Even without any frost, if the road temperature frequently drops below 7 degrees Celsius, than winter tyres are desirable.
I am all for concentrating on the driver, but a cooperative car can make a noticeable difference. And among what makes a car cooperative, tyres are by far the most important part, being the only part that actually touches the road.
I see lots of old tyres, or even new tyres that come from questionable manufacturers, that take significantly longer to stop. If the need to stop suddenly arises (which it might, even for the best advanced driver) that difference could mean everything.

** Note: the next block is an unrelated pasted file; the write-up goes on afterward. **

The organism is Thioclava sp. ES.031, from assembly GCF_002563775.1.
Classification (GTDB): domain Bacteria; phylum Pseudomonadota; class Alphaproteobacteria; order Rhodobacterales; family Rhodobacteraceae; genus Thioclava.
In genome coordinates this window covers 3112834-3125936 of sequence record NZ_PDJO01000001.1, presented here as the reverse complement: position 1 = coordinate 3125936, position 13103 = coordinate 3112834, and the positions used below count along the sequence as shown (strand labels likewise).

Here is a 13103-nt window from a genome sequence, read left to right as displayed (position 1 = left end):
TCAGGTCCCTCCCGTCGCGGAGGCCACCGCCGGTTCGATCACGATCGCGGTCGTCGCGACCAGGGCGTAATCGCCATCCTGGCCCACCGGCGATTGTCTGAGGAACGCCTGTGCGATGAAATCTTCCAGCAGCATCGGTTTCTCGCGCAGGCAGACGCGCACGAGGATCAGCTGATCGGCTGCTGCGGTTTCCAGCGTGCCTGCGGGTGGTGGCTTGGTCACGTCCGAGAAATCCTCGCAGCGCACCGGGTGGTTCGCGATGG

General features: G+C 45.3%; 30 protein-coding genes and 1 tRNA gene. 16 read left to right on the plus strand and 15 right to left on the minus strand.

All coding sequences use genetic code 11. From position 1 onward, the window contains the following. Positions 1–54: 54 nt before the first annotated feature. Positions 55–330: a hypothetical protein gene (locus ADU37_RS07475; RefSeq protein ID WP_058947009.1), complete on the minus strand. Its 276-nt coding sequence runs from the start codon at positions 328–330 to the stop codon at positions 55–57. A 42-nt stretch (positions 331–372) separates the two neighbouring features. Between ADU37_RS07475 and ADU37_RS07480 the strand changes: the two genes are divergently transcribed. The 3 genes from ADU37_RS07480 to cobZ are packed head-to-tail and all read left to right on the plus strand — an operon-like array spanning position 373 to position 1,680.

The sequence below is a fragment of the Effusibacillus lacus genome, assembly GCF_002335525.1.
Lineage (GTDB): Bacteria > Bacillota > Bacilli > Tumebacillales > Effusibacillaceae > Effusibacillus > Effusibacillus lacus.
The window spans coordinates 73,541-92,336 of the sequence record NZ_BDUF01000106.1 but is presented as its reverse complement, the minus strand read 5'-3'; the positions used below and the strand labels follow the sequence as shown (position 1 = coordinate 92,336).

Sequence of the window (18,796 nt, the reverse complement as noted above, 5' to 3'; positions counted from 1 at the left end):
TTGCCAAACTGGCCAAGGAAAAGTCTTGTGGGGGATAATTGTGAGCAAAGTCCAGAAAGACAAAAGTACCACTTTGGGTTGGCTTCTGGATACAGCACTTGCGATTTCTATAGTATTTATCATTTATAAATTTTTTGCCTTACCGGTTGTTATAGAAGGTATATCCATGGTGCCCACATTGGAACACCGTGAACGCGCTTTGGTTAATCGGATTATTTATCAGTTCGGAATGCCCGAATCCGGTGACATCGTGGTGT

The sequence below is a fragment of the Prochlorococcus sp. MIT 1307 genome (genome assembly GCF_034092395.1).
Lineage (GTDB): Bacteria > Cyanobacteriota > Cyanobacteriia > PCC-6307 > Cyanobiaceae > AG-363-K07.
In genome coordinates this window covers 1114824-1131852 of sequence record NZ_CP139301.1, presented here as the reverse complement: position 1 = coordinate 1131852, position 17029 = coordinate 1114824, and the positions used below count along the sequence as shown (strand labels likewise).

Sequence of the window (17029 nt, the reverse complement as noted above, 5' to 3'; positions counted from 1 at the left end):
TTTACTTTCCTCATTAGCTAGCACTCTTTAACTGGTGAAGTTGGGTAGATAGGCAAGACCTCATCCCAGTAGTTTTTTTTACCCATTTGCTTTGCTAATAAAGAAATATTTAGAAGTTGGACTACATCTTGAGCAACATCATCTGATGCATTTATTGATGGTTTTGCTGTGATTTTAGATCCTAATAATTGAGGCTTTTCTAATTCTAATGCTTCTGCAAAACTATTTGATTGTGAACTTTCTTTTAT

Here's an example of what the difference between tyres from a known and unknown brand look like in similar conditions at 60mph. There's 25 feet between the two, in the dry!
The differences between winter and summer tyres are even larger, and the difference between new and aged (3-4 years) tyres is slightly smaller, but nevertheless significant. The same can be said for suspension parts, too.